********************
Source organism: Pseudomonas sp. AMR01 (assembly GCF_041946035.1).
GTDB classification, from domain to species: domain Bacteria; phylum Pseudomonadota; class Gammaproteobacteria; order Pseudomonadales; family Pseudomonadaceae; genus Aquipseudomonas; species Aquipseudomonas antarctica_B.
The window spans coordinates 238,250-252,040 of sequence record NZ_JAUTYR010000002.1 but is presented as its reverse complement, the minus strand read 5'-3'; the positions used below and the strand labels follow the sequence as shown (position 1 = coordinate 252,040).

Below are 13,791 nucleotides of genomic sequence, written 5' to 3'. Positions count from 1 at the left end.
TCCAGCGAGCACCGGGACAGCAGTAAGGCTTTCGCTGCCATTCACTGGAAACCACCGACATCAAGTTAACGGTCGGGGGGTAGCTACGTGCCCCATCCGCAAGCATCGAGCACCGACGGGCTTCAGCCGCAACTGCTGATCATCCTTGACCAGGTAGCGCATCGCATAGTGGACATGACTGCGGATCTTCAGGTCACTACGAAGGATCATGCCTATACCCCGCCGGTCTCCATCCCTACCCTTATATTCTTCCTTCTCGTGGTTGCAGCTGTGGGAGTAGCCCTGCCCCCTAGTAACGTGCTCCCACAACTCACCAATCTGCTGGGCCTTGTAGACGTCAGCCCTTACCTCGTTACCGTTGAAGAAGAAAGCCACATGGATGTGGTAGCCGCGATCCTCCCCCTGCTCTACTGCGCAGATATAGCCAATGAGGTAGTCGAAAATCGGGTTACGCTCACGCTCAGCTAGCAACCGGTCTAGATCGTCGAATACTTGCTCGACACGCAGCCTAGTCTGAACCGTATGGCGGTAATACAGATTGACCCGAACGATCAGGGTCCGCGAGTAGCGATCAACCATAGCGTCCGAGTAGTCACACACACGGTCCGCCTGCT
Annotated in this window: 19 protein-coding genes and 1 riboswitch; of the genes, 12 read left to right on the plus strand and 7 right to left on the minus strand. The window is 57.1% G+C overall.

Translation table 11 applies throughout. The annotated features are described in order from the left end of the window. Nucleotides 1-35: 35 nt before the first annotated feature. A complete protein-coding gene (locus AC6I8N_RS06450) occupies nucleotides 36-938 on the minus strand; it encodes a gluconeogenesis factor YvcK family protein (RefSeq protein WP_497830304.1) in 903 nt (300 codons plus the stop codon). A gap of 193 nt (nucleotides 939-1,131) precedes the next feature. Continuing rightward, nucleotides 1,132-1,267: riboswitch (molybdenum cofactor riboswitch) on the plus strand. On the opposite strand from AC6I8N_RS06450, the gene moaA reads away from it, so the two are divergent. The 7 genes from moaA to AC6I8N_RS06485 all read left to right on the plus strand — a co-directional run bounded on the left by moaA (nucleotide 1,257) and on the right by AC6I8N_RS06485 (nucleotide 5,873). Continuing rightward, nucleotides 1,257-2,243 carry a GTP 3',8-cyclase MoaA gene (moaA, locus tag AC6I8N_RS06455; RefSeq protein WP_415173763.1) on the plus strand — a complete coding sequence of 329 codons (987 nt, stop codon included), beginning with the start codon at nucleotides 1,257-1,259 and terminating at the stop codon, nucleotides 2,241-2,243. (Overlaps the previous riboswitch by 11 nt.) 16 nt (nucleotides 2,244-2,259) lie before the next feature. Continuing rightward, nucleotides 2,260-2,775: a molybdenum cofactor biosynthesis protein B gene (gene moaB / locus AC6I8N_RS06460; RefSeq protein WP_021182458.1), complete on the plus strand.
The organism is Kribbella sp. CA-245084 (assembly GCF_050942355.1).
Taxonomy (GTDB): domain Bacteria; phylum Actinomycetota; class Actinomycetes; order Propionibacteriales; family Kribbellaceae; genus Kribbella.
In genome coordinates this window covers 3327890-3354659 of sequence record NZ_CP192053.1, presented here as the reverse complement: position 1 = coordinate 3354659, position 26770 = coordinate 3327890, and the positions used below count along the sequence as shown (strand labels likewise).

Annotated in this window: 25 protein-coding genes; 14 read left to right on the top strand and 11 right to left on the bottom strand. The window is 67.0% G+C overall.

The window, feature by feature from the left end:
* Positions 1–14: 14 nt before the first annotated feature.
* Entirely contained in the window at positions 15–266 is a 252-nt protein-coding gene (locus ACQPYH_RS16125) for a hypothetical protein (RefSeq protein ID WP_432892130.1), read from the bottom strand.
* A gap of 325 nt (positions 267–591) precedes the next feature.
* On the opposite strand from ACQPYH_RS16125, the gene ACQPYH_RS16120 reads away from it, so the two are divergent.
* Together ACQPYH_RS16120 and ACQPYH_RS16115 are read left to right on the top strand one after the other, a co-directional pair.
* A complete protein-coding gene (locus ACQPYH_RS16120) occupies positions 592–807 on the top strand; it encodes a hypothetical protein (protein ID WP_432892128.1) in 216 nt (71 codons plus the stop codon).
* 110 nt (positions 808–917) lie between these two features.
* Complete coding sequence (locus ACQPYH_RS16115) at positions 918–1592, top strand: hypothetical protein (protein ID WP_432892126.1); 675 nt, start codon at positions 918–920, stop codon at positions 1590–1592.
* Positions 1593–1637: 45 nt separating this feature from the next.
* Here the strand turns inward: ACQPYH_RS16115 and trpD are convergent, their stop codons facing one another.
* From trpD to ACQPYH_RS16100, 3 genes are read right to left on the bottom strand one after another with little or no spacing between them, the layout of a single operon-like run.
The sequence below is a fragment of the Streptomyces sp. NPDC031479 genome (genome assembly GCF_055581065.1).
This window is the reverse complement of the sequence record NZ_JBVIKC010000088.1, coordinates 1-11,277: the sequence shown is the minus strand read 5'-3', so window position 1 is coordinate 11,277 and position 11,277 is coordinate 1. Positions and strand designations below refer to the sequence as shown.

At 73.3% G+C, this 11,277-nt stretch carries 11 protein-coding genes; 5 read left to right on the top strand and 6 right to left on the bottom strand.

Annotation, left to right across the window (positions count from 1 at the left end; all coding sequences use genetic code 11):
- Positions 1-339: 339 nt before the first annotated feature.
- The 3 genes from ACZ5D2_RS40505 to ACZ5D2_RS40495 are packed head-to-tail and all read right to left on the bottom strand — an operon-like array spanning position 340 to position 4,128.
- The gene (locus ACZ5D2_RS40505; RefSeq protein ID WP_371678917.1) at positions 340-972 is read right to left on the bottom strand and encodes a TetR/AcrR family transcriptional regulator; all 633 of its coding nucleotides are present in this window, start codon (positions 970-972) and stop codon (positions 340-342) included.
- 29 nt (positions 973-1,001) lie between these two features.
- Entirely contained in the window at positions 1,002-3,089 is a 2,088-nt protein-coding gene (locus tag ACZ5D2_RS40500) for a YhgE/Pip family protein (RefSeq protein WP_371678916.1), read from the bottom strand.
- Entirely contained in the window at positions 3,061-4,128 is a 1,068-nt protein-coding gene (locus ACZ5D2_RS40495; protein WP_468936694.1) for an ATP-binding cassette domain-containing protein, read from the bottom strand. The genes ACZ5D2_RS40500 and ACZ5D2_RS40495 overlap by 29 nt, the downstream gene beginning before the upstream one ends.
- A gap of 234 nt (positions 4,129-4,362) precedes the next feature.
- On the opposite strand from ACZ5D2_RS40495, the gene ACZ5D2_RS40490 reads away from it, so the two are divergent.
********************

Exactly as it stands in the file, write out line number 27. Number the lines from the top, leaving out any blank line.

Annotation, left to right across the window (positions count from 1 at the left end; all coding sequences use genetic code 11):